I’m always weird on Sundays.

It’s my blog I can do what I want to, so instead of expressing any broad or specific opinions about the election (as I feel my politics are fairly evident, and we can always speak privately), I’d like to share Mary Oliver’s consistently timely Wild Geese. 

You do not have to be good.
You do not have to walk on your knees
For a hundred miles through the desert, repenting.
You only have to let the soft animal of your body
love what it loves.
Tell me about your despair, yours, and I will tell you mine.
Meanwhile the world goes on.
Meanwhile the sun and the clear pebbles of the rain
are moving across the landscapes,
over the prairies and the deep trees,
the mountains and the rivers.
Meanwhile the wild geese, high in the clean blue air,
are heading home again.
Whoever you are, no matter how lonely,
the world offers itself to your imagination,
calls to you like the wild geese, harsh and exciting —
over and over announcing your place
in the family of things.

And now I’d like to talk about me.

————————————————————————————————-

You do not have to be good. 

And I’m not.  And I’ve tried being grey.  Sometimes out and out bad.  My friend Justin told me at the end of the Odyssey, Odysseus is “No Body”, because a journey razes you to the ground and births you anew, stripped of your past.  If you do it right.  When he tells Polyphemus he is “No Body”, it’s a testament to his clever nature, but could be critically read as a point in his journey in which the “he” he was is gone, and the “he” he will be is yet to be born.  Sidenote: Odysseus No Body would be a badass punk band.  I wonder if No Body is beholden to ethics.  I wonder if cruelty is necessary.  I wonder if you do not have to be good, but you have to be kind.  I wonder if I’ve gone far enough to find kindness.

You do not have to walk on your knees
For a hundred miles through the desert, repenting.

I’m tired of not living anywhere.

I’m weary, of being No Body who lives No Where.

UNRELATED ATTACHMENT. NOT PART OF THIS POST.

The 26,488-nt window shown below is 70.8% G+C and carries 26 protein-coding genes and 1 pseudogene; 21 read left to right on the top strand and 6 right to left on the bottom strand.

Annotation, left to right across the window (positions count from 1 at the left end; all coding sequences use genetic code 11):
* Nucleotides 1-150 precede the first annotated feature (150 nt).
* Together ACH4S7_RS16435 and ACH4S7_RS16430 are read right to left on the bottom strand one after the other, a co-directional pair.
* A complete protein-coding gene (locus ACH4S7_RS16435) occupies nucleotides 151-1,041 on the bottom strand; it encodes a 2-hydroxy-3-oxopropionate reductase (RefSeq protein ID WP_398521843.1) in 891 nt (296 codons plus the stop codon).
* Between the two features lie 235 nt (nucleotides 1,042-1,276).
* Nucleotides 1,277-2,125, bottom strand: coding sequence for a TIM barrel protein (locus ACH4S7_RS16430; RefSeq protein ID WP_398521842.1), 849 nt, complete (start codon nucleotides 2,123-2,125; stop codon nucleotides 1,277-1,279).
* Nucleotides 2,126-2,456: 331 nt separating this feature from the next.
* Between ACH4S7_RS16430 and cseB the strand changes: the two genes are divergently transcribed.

I never gave myself an end date.  I couldn’t have predicted how my body would feel.

Maybe it’s the post-election, maybe it’s getting sick, maybe it’s winter.  Maybe it’s just the desire to walk in a front door and have it be your own.  To fall into a bed, with the three plants you picked out hanging in the sunlit window, and not have to worry about someone finding you naked as a jay bird.

I want my own space.

I’m tired of not living anywhere, and I miscalculated how risky coming back to Cincinnati would be.

But here we are.

It’s hard to deduce comfort and security from fear, sometimes.

Sometimes.

You only have to let the soft animal of your body
love what it loves.

I dream about what my space will look like.  I dream of windows, clean surfaces, a bed that fits just me, and cooking utensils.  I want a painfully simple life.  A space to write.  The time to travel.  Money to cover bills, loans, the occasional splurge.  I want a pet rabbit.  A place to hang my dresses.

I want to feel safe.  And I do.  Here. I feel so safe, despite our political climate, despite despite despite.

I miscalculated the risk of coming back.

Perhaps part of this trip is learning to accept when I’m wrong.

Perhaps part of this trip is finding an ending.

Perhaps putting down roots doesn’t mean stagnation.

Tell me about your despair, yours, and I will tell you mine.

Thursday I went to a protest, walked with others as dissatisfied, as hungry for change.  Friday I worked, went to a birthday party, and sat with a dear friend to wind down the night.  Saturday, a friend and I hiked.  We talked about working out, sex, college, the future.  We breathed in the crisp air and didn’t think twice about the election.  Later, I saw the Girls and laughed so hard I cried.  Stine and I got piercings.  I slept well and worked today.

Meanwhile the world goes on.

I love you, I miss you, I hope to see you soon.

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